Joan finished with a plea: “So please if you haven't already filled one in, take this chance to have your say about what you'd like to see happening in Nairn town centre”

Monday, February 17, 2014

Good turnout for South Nairn pre-hearing meeting

There were around sixty people in the URC hall tonight to hear the Scottish Office reporter outline the procedures for the South Nairn planning appeal hearing. The hearing will take place on Tuesday the 22nd of April and Wednesday the 23rd of April and will conclude with a site visit. Present were several besuited folk who were no doubt present in a professional capacity; a strong contingent of Firhall residents; the Community Councils, Gordon’s Sawmill, the Nairn Concerned Residents Group and other sundry objectors. 
There were a number of technical procedural questions for the reporter, mainly from Mr Charles Allenby’s representative.

It emerged that Cllrs Michael Green and Laurie Fraser will be representing the Highland Council. The Highland Council will also be in the unenviable position of seeing both the roads official who examined the applicant’s data and recommended approval and a hired hand appearing to support the Council’s case. The Council’s legal rep had indicated that they would be using an independent traffic engineer to put their new position on the South Nairn application but the Reporter wanted to see the mannie that made the initial assessment of the developer's assessment. When you think about it would perhaps be a little bizarre if an official who had argued the other way round on the day back in September would turn up backing the new position of the Council – a position that came about because of intense public pressure.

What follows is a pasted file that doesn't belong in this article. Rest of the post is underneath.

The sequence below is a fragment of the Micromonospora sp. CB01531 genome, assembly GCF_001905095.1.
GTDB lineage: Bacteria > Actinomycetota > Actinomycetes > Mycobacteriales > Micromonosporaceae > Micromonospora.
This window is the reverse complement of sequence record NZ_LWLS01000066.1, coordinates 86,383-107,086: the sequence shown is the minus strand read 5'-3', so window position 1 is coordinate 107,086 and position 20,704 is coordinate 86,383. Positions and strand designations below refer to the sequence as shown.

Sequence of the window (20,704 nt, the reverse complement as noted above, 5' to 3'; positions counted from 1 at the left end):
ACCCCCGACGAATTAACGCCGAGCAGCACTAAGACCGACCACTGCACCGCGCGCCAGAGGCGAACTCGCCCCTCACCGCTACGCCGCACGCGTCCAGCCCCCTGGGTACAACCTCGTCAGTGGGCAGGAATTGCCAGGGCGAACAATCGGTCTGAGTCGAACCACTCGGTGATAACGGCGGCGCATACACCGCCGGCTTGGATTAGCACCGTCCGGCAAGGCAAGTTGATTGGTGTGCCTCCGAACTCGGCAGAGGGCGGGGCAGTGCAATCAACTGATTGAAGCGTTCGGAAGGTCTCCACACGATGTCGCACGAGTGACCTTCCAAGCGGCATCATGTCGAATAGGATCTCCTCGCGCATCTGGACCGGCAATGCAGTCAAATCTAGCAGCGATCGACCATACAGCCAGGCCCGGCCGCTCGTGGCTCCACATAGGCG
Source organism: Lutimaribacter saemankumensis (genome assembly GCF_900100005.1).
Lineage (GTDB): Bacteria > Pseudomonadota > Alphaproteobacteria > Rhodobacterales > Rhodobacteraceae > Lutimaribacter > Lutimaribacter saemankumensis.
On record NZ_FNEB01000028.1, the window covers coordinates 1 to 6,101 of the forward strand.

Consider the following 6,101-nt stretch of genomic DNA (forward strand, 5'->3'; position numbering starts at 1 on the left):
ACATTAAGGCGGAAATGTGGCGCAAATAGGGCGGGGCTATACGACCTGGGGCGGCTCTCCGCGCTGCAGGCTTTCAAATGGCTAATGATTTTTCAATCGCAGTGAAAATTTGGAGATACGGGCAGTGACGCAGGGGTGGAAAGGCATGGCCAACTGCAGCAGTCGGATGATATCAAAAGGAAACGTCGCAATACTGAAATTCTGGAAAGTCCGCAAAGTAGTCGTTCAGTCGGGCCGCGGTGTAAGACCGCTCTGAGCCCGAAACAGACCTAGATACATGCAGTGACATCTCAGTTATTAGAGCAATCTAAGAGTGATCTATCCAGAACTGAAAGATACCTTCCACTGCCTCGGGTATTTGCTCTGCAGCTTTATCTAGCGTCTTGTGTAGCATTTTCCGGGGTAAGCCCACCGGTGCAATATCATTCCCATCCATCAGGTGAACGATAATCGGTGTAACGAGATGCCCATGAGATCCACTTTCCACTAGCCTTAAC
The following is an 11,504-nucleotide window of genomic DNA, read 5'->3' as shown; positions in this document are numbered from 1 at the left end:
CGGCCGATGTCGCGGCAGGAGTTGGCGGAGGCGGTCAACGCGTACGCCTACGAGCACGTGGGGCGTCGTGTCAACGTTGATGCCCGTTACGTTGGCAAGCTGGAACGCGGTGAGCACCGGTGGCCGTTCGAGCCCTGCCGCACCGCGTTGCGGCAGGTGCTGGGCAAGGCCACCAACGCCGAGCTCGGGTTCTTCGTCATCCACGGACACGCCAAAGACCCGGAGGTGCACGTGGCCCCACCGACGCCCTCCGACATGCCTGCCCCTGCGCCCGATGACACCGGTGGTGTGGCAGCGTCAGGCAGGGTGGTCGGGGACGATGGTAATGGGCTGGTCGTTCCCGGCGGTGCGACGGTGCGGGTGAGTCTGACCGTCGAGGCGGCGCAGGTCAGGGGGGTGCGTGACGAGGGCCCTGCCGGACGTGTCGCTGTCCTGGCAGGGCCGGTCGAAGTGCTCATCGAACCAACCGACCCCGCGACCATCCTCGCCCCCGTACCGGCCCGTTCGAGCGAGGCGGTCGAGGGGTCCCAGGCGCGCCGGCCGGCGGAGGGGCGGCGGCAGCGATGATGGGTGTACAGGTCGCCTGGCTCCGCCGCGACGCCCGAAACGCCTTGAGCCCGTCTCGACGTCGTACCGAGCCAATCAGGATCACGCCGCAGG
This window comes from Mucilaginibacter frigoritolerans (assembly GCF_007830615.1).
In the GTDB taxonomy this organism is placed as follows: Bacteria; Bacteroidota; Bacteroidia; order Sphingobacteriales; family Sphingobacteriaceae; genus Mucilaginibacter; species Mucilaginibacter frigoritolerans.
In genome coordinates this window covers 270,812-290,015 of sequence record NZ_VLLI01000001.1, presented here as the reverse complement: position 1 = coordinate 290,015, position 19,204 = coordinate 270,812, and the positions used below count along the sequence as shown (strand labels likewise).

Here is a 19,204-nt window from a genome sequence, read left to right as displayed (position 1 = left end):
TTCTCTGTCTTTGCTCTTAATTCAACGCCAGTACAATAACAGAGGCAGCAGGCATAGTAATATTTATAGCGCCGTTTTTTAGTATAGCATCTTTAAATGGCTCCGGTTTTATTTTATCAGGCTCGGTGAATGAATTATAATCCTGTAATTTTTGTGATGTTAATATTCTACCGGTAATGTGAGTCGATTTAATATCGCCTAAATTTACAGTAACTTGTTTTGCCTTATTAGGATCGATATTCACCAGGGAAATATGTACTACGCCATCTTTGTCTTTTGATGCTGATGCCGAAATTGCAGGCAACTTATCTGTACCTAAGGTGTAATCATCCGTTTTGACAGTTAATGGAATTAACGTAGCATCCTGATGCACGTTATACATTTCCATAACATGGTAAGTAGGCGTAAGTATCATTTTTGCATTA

Joan Noble and others argued the point that it would be unfair on members of the public if the case against the development were not supported by a professional in this area. The Reporter then agreed that both the original official involved and the Council’s appointed expert for the hearing could both attend. 

All this obviously demonstrates that the Reporter wishes to know much more about the traffic assessment and other factors concerning the road network around the site. The hearing will not take the shape of the adversarial public inquiry type of event that many Gurnites will have witnessed or read about in recent years but will be more of a round table discussion. The Reporter indicated that he hoped to have a decision on the appeal by the middle of June. 

Green Campaigner Andy Wightman: – “let’s forget about Community Councils, they’re done, they’re finished”